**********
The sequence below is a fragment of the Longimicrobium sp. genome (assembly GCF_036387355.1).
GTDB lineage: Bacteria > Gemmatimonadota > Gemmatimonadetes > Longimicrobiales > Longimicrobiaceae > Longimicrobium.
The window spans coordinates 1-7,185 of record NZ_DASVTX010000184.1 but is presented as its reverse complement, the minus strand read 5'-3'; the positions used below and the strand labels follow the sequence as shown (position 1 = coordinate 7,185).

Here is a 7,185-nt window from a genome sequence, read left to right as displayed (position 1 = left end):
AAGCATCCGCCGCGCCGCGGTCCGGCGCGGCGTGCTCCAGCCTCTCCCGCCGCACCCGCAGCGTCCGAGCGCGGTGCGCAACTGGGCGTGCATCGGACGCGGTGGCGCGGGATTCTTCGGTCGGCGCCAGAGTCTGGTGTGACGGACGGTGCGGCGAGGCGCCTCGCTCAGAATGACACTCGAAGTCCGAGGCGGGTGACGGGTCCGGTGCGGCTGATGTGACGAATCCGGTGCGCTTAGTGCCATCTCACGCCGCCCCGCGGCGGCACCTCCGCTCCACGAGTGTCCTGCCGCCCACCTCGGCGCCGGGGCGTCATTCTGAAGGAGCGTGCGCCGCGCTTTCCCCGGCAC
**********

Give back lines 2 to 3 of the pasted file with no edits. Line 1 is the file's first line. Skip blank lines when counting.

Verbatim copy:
GTDB lineage: Bacteria > Gemmatimonadota > Gemmatimonadetes > Longimicrobiales > Longimicrobiaceae > Longimicrobium.
The window spans coordinates 1-7,185 of record NZ_DASVTX010000184.1 but is presented as its reverse complement, the minus strand read 5'-3'; the positions used below and the strand labels follow the sequence as shown (position 1 = coordinate 7,185).